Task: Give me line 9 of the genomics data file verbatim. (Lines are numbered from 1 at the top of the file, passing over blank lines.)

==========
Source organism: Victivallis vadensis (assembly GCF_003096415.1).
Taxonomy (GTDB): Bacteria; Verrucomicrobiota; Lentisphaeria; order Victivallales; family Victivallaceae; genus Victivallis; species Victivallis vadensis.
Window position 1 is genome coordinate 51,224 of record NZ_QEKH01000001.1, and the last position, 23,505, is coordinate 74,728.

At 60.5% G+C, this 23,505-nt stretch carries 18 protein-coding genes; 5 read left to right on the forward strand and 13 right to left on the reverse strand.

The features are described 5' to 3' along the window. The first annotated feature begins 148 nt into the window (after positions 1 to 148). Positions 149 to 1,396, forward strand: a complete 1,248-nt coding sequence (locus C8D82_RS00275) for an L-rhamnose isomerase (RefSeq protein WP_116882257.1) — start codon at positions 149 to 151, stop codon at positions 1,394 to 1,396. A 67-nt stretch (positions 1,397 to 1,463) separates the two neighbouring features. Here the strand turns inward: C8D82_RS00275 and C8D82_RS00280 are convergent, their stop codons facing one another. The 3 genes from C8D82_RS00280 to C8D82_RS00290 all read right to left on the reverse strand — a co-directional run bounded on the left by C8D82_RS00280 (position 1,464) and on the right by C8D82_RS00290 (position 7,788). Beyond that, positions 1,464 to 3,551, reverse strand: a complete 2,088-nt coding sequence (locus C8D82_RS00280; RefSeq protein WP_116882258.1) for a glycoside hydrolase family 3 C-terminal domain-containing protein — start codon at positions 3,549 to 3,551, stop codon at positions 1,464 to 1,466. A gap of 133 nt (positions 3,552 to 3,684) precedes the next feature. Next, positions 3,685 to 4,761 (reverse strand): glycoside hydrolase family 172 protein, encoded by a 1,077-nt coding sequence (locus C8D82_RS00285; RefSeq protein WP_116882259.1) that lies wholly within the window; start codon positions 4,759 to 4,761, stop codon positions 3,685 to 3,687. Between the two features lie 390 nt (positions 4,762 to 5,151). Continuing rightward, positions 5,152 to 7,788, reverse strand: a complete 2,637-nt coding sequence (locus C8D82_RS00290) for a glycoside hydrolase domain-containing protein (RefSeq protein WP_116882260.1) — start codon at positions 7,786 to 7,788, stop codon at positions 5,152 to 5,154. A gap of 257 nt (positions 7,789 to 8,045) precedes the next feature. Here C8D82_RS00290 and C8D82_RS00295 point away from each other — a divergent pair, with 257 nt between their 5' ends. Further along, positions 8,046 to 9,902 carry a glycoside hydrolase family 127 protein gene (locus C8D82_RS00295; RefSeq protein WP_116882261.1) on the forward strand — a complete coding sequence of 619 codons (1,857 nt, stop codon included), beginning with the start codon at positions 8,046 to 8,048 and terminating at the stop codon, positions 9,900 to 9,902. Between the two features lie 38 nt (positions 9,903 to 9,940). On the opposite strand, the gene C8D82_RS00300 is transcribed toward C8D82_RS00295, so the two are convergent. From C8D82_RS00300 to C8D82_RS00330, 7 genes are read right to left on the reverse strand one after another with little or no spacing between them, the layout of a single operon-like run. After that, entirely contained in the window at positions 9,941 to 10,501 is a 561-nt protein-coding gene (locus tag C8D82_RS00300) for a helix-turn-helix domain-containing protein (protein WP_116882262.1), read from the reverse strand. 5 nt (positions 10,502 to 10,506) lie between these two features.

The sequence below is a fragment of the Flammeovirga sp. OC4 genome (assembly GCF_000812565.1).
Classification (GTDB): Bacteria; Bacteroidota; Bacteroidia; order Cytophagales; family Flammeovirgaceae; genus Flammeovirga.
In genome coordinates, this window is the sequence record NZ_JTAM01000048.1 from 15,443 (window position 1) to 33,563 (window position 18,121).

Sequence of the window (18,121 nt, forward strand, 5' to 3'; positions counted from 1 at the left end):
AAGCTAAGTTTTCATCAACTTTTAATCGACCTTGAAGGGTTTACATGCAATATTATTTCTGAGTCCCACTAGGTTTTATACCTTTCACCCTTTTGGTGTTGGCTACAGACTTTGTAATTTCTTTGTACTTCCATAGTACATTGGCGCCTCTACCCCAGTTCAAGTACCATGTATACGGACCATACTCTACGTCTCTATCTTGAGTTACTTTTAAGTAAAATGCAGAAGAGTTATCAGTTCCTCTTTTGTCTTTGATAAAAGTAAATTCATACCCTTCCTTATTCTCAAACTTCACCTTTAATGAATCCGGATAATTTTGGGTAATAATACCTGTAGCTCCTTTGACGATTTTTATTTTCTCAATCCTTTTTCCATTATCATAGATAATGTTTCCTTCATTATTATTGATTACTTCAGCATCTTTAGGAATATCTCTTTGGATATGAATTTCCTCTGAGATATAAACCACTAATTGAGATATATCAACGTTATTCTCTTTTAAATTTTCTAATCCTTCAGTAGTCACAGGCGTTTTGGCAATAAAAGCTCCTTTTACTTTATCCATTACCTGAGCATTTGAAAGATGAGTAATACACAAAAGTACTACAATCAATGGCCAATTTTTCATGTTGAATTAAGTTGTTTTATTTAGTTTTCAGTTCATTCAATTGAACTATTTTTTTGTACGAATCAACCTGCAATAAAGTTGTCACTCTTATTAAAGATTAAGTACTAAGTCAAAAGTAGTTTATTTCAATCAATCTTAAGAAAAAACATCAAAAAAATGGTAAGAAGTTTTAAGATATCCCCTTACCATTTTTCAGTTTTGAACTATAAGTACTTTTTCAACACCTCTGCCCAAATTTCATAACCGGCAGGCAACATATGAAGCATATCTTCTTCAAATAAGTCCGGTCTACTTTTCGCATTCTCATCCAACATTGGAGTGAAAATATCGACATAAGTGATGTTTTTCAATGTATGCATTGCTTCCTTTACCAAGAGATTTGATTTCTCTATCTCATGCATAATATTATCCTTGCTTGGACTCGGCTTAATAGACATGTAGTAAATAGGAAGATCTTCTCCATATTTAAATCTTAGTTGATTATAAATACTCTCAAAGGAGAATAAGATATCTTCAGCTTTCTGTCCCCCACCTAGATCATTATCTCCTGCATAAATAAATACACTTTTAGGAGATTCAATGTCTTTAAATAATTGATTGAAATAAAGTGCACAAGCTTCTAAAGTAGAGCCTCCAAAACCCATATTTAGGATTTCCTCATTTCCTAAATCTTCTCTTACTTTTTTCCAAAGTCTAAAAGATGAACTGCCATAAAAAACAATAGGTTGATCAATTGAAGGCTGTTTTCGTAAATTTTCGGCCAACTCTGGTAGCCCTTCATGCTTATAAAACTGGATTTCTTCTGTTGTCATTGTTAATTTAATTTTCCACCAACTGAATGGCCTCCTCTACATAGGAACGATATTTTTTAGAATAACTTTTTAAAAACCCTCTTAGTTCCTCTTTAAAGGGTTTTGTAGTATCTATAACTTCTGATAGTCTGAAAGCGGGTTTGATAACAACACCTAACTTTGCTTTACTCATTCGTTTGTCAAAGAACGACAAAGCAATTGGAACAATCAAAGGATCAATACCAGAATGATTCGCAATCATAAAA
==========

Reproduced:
Sequence of the window (18,121 nt, forward strand, 5' to 3'; positions counted from 1 at the left end):